Separating the process data-acquisition system (PDAS) from the life-safety shutdown system (LSSS). This is a philosophy recommended with the rationale that the PDAS is large, complex and subject to change, whereas the LSSS should be designed such that it is not easily circumvented. The PDAS typically handles orders-of-magnitude more data than the LSSS, and users-faced with very real-time needs to arrest production log jams-will frequently "jumper across" automation components, or even entire systems. Although easily justified in terms of getting a product out the door, this runs the risk of decommissioning life-safety controls.
Segregating the LSSS from the PDAS lessens the likelihood that users will bypass relatively simple and reliable life-safety controls due to problems with process systems. This segregation should not be construed as absolute and, in fact, today's communication arteries-Ethernet, RS 232-provide users with options to react to "system not responding" conditions.
Prioritizing shutdown activities or consequent actions. Typically, there are two levels of shutdown-hard and soft-and occasionally an intermediate category is justified, but as a rule, simpler is better. For example, for a hard shutdown, the matrix might read something like this:
Event : A speed-pickup sensor flags an engine overspeed condition.
Consequent action : A hard shutdown is initiated. The fact that an "overspeed condition" warrants a hard shutdown has been determined by the collective experience of the system designers and users.
Not all events are as easily segregated. Although a number of nuisance events-a bad speed-pickup sensor, for example-may have triggered the event, experience says a broken shaft or failed coupling is the most likely cause and without a hard shutdown, a catastrophic incident might follow. In this case, a hard shutdown involves several consequent actions:
Cut off fuel supply to engine.
Load dynamometer full to limit engine and dynamometer speed.
Notify operator of alarm condition.
Notify remote security if no response from operator is received within a user-specified time period.
Save process data "as is," but not within the framework of an orderly shutdown.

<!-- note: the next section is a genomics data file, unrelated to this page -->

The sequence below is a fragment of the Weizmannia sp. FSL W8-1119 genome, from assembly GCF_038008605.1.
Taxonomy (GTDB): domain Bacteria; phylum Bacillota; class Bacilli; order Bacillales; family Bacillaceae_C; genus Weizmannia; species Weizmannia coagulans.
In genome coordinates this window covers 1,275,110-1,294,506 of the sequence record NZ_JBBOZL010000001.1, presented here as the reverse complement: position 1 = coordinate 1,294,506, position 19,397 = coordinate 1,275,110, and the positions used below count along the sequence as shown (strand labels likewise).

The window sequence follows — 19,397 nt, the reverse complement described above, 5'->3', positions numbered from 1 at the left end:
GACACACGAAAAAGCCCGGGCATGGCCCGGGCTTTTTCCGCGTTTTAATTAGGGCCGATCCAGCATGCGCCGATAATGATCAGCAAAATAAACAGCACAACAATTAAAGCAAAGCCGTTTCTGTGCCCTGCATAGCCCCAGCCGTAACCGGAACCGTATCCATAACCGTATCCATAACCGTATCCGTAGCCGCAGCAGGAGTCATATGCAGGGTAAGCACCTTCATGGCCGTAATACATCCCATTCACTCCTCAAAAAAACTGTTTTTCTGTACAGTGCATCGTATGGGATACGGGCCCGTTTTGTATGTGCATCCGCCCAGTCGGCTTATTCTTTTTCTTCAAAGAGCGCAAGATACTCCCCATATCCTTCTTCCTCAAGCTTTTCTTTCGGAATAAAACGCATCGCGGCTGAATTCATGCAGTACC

In the case of a soft shutdown, the matrix might read:
Event : An out-of-bounds parameter is measured by the data acquisition system that would disqualify certification of the engine as a sellable good, but does not represent a life-safety hazard condition.
Consequent action : A soft shutdown is initiated by the PDAS. Since no life-safety hazard has been identified, identification of the test events are given a high priority and an orderly shutdown that maximizes data-acquisition retention is initiated. With luck, the data before and after the out-of-bounds condition can help identify the defect for quick correction. Speed and accuracy of identifying the root cause can limit costly batch recalls.
The system-architecture diagram is an outgrowth of the aforementioned tools and can be thought of as the assembly drawing for multiple subsystem drawings and specifications eventually resulting in logic drawings, binary code programs, panelboard drawings, specifications and the like. The primary purposes of this diagram are twofold: to identify major control systems and their jurisdiction over subsystems and to identify interfaces between systems and to external systems.
The diagram on page 26 shows three major control systems:
PDAS. Usually the largest of the three systems, the PDAS is most likely to be debugged, upgraded and revised to handle new functions. The control domain is over the process and, as a general rule, does not directly initiate life-safety shutdowns.
Facility direct-digital-control (DDC)/building-automation system. The DDC/building-automation system is large in that it manages I/O for an entire facility or campus, but is typically much smaller than the PDAS in point density for a particular process or area. Its nature is significantly less prone to change and debugging. The jurisdiction for this system is best suited to heating, ventilation and air-conditioning functions.
LSSS. The volume of I/O is small relative to the two systems described above, but the system should be very robust and bulletproof relative to the susceptibility to downtime. To meet this requirement, designers have typically relied upon hardwired devices such as relays with interfaces typically defined by ladder logic diagrams. Today's technology provides alternatives such as the PLC (see "Changing of the Guard," page 25). The jurisdiction of the LSSS is strictly life-safety control with primary external system communication links to the fire-alarm system and a central-security system.
By applying the code matrix, emergency shutdown matrix or system-architecture diagram during the preliminary phases of a project, the task of organizing objectives and design options is eased. Ultimately, these tools should go a long way in enabling the engineer to better integrate M/E/P and fire systems in industrial facilities.
Table 2 - Safety System (Emergency-Stop) Interface Matrix
Table 2 - Safety System (Emergency-Stop) Interface Matrix
EEC - Electronic Engine Controller
RTN - Return to Normal
PDAS - Process Data Acquisition System
LSSS - Life-Safety Shutdown System
LEL - Lower Explosive Limit